Day three was to be the toughest so far with an assent of Ras Dashen, at 15,200ft. the fourth highest mountain in Africa. I was feeling utterly done in that morning as I hadn’t been sleeping at all since leaving Gondar but we had the luxury of a couple of riding animals with us that carried extra water along with anything else anyone wanted to off-laod and a couple of hours that morning on Madge the Mule was a luxury I wasn’t going to turn down even though it was pretty scary in places and even Madge lost his (yes he was a chap)footing sometimes. I was back on terra firma though for the rest of the climb. Just below the summit we came across some feral kids who lived in the caves out there and tended the sheep and goats. Pretty wild looking bunch they were too, but tough cookies when it came to negotiating for photo opportunities. Money changed hands needless to say but my dried apricots were unceremoniously spat out – they went down really well!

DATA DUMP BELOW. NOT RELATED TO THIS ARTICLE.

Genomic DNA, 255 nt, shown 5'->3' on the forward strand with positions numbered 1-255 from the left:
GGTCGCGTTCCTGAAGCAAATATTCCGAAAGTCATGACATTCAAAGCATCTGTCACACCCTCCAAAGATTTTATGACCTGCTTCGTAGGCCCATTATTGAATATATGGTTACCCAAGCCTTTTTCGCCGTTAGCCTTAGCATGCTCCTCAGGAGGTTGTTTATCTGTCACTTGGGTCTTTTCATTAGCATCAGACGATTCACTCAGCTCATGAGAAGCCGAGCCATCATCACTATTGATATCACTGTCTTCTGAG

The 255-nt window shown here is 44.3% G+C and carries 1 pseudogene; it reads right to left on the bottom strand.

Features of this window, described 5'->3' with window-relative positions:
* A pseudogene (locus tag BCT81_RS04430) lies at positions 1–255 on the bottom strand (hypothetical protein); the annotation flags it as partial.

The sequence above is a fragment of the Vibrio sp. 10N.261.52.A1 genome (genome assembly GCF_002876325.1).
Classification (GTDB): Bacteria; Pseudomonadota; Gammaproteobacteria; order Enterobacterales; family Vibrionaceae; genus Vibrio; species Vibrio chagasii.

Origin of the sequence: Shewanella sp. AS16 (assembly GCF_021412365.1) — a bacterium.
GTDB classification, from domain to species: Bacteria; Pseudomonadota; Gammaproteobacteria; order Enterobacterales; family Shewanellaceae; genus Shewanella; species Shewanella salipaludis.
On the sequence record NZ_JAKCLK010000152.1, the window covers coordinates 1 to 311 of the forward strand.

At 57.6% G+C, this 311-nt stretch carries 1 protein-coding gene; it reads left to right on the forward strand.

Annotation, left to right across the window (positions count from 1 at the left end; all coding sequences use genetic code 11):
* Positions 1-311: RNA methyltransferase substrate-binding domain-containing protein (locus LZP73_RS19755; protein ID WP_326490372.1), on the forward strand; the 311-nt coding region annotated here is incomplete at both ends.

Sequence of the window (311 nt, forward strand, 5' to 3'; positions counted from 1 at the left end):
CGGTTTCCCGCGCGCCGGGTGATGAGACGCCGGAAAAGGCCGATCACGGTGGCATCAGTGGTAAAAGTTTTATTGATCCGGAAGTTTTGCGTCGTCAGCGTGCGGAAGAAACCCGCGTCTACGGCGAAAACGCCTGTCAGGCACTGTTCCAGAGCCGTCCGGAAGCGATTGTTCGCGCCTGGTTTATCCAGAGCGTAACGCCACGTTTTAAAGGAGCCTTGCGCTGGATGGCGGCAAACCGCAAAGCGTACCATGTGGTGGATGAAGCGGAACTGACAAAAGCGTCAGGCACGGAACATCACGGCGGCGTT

The kids accompanied us all the way to the top, shinning up sheer rock barefooted with their sheepskin capes and little else making them totally at one with the landscape, unlike our own blot on the landscape.

We got up though, and it was of course worth all the anguish. The view was as Asmare said “ just getting better and better”.

The Simiens themselves are a cross between The Grand Canyon, The Andes and Monument Valley with a huge plethora of flaura and fauna, the flaura growing to gargantuan proportions due to the equatorial climate plus mega UV rays. Packs of Gelada baboons, indigenous to Ethiopia, huge Lamagyers (a type of vulture), Ibix , clip springers , so many smaller birds and animals , and flowers and shrubs as far as you could see, different ones for different bands of altitude. We had hit just after the rainy season, and although the river beds were already alarmingly low and even dry sometimes, the mountains and gorges resembled a huge Alpine meadow.